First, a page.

Dedications: My four late friends Rory, Stan, Bryan, Jeff - shine on you crazy diamonds, they would have blogged too. Then theres Garry from Brisbane, Franco in Milan, Mike now in S.F. / my '60s-'80s gang: Ned & Joseph in Ireland; in England: Frank, Des, Guy, Clive, Joe & Joe, Ian, Ivan, Nick, David, Les, Stewart, the 3 Michaels / Catriona, Sally, Monica, Jean, Ella, Anne, Candie / and now: Daryl in N.Y., Jerry, John, Colin, Martin and Donal.

Tuesday, 29 November 2011

Life upon the wicked stage . . .

SHAKESPEARE IN LOVE was one of those polarising movies back in 1998/1999 - did you prefer it or SAVING PRIVATE RYAN ? (just like in 1994 were you a PULP FICTION or FORREST GUMP kind of person? - It was definitely PULP for me, I have never wanted to see GUMP!). While I enjoyed SHAKESPEARE IN LOVE at the time, it was a great evening at the cinema, I have hardly thought about it since, and now that we have Shakespeare debunked in ANONYMOUS, a television showing of SIL made me relish it all over again.

A friend of mine, Leon, over at IMDB puts it perfectly in his review:

Given the little information available on Shakespeare the Man a movie, either full of gravitas or, as here, a tongue-in-cheek entry, was a brilliant idea waiting to happen and the only mystery is what took so long. The two writers have contrived to cater for just about everyone from the Shakespeare scholar to those with a reasonably nodding acquaintance - i.e. someone who can name say ten of the plays off the top of their head and are aware of Marlowe as the author of The Jew Of Malta, Tamburlaine and Dr. Faustus but wouldn't necessarily associate 'Kit' with CM - to those who wouldn't know Shakespeare from Pete Doherty but have a thing about Gwynneth Paltrow, Joe Fiennes or both and provided humor for all from the 'in' jokes such as the bloodthirsty young boy who identifies himself as John Webster, to the conceit of Shakespeare seeing a shrink to say nothing of the Victor Victoria spin on girls playing boys playing girls and the wry twist on Romeo and Juliet. This movie has just about everything, spectacle, social history, satire, romance, glamor and top quality thesping all round. Definitely one to own on DVD and replay annually.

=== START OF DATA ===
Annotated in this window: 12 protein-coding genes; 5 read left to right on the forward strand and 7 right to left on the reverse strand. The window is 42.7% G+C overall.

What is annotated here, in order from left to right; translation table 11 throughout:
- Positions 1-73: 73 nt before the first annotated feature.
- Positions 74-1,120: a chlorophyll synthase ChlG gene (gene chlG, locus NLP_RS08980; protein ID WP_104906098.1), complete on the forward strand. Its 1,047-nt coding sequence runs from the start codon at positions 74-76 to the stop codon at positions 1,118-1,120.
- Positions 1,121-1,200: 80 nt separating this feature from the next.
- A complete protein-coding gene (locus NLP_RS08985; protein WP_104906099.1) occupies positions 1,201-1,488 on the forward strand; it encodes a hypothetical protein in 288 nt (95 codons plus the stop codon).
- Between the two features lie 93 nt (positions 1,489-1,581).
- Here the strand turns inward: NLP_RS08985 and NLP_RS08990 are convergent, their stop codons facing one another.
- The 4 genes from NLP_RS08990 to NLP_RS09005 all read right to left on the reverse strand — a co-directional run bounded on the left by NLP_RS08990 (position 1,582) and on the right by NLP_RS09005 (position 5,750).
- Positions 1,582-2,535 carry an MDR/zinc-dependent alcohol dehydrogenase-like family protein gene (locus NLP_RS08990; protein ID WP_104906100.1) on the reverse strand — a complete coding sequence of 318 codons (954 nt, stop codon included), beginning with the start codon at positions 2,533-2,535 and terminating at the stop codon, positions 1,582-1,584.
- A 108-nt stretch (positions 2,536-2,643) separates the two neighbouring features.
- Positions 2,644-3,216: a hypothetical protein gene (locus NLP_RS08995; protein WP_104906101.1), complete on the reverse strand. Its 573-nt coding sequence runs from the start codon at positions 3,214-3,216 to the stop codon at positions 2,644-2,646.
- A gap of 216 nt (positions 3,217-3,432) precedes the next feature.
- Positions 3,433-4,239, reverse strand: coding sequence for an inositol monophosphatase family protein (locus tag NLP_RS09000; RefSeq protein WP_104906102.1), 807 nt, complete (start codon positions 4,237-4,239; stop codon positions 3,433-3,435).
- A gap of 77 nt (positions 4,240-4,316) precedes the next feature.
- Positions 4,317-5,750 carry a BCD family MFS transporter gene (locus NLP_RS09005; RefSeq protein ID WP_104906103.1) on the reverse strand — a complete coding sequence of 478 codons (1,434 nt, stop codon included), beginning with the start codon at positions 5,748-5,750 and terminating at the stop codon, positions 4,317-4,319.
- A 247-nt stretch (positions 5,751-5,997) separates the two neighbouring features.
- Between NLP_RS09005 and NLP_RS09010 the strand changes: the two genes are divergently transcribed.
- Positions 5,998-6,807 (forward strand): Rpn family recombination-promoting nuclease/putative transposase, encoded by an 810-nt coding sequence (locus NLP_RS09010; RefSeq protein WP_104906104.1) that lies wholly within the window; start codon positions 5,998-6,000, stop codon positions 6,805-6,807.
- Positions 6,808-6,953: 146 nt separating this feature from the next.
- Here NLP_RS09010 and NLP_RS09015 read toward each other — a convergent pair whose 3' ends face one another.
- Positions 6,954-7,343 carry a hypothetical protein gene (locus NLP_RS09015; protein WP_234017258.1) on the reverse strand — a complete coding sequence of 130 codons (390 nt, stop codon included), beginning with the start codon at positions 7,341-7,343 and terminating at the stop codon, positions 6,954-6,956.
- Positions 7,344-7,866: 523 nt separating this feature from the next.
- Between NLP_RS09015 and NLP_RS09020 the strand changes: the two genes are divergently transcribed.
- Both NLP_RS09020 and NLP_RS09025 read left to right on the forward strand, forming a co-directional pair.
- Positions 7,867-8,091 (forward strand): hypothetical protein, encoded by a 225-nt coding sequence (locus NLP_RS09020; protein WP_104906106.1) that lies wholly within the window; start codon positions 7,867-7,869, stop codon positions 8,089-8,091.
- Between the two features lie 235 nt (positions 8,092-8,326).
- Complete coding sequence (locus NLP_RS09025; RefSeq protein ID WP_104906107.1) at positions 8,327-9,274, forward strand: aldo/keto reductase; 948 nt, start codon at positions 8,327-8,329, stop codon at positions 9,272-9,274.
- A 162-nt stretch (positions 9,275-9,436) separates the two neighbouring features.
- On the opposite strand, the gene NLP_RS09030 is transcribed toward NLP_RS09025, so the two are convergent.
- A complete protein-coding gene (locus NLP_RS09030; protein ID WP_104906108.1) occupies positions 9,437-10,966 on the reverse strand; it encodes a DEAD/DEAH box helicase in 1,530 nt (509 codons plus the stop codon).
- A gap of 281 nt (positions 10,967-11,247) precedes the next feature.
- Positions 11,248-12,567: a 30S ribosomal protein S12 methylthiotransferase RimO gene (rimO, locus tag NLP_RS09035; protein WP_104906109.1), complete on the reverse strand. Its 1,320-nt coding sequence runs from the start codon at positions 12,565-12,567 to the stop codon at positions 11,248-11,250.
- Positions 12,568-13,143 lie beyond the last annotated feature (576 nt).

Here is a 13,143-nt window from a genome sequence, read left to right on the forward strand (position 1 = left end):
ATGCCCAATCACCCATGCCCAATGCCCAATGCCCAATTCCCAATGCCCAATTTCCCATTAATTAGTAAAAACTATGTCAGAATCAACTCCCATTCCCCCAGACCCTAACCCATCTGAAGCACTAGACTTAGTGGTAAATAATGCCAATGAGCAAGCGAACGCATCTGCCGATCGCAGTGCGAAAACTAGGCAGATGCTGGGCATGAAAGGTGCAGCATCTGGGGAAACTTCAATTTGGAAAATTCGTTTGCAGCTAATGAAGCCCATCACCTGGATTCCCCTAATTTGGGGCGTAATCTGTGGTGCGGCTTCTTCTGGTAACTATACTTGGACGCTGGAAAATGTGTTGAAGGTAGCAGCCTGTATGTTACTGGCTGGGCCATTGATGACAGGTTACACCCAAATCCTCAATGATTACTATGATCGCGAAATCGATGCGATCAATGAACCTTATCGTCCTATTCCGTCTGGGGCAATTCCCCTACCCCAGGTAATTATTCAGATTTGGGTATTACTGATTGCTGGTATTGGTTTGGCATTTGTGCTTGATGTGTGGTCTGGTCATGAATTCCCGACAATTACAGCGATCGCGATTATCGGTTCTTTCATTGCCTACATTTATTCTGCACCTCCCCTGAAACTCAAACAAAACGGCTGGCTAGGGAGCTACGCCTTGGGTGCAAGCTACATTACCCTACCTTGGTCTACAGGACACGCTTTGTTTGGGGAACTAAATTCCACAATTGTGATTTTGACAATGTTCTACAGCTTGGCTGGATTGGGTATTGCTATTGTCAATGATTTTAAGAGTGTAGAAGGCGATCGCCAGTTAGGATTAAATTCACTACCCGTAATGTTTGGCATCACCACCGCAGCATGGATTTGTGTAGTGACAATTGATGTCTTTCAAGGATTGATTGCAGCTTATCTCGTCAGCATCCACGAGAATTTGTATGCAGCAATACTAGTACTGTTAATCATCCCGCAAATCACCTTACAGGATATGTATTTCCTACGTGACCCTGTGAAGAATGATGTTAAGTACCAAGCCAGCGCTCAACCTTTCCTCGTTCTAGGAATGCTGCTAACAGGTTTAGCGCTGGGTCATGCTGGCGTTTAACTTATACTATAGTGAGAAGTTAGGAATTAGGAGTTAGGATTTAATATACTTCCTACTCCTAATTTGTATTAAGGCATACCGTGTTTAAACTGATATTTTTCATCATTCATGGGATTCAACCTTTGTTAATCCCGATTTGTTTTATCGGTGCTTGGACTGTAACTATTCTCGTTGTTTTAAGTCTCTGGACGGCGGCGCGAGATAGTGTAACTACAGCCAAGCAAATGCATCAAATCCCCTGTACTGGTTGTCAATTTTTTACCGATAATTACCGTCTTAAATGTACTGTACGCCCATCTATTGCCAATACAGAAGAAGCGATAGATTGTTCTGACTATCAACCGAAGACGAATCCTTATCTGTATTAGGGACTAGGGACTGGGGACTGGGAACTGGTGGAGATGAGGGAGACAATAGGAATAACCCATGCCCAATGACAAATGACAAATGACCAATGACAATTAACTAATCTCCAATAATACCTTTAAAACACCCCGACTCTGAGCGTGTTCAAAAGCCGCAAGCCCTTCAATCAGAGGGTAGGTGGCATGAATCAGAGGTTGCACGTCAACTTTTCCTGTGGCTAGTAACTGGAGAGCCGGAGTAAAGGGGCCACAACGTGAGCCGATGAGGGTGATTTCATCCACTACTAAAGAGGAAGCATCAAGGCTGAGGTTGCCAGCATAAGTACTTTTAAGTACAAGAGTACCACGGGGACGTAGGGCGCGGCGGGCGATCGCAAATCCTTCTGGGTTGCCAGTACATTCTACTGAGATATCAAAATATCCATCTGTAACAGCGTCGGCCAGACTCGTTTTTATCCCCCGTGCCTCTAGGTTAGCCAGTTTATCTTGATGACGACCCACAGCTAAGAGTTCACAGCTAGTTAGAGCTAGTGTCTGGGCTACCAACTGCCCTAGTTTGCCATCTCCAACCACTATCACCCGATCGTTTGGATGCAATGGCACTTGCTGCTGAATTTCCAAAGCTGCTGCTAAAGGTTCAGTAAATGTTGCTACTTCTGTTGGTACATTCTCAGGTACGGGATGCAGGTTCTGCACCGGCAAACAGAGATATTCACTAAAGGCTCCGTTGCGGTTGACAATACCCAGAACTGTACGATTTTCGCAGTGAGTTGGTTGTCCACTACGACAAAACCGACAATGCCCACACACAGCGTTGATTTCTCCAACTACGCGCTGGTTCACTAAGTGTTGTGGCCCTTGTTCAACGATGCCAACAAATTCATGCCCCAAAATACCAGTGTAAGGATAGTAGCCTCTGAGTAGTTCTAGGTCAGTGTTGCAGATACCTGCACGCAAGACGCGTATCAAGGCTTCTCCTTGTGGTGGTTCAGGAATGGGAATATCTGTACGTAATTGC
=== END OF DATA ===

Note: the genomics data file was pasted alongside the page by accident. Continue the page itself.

The cast certainly dazzles: Joseph Fiennes is ideal as is Gwynneth - will they ever be as iconic again? - and they are surrounded by Colin Firth amusing as the obnoxious beau, Judi Dench makes an unforgettable Elizabeth I in her few minutes, then there is Simon Callow, Anthony Sher, Tom Wilkinson, Geoffrey Rush, Imelda Staunton perfect as usual, Rupert Everett, Ben Affleck, Jim Carter, Martin Clunes and the rest. [Fiennes was also in Tudorbethan mode the same year as the Earl of Leicester to Cate Blanchett's Virgin Queen in ELIZABETH]. Tom Stoppard's script amuses too as writer and actor Shakespeare strugges with his new play "Romeo and Ethel the pirate's daughter" and then he spies the lady Viola who loves the theatre but women cannot appear on stage, and there is that arranged marriage ... It ends on a satisfying note though with Will getting his inspiration, Viola going to the New World and the Queen demanding "a comedy next time for Twelfth Night".

At the time it was considered by some with disdain as the perfect Miramax/Harvey Weinstein production designed and marketed to win all those awards, but here is one instance when they were deserved. Costumes, scenery, lighting, and sound - all the technical and design elements are incredibly well researched and well executed as love, life and the theatre are conjured up in the Elizabethan era. I never wanted to see director John Madden's follow-up CAPTAIN CORELLI'S MANDOLIN which by all accounts was a filleted version of a book I loved, rendering it just a Greek travelogue with some very questionable casting ...

My friend Daryl adds that SAVING PRIVATE RYAN seemed too self-important at the time when it was really an updated version of those World War II war movies like THE STORY OF G.I JOE, whereas audiences actually enjoyed the verbal wit, romance, comedy and great period detail of SHAKESPEARE IN LOVE.

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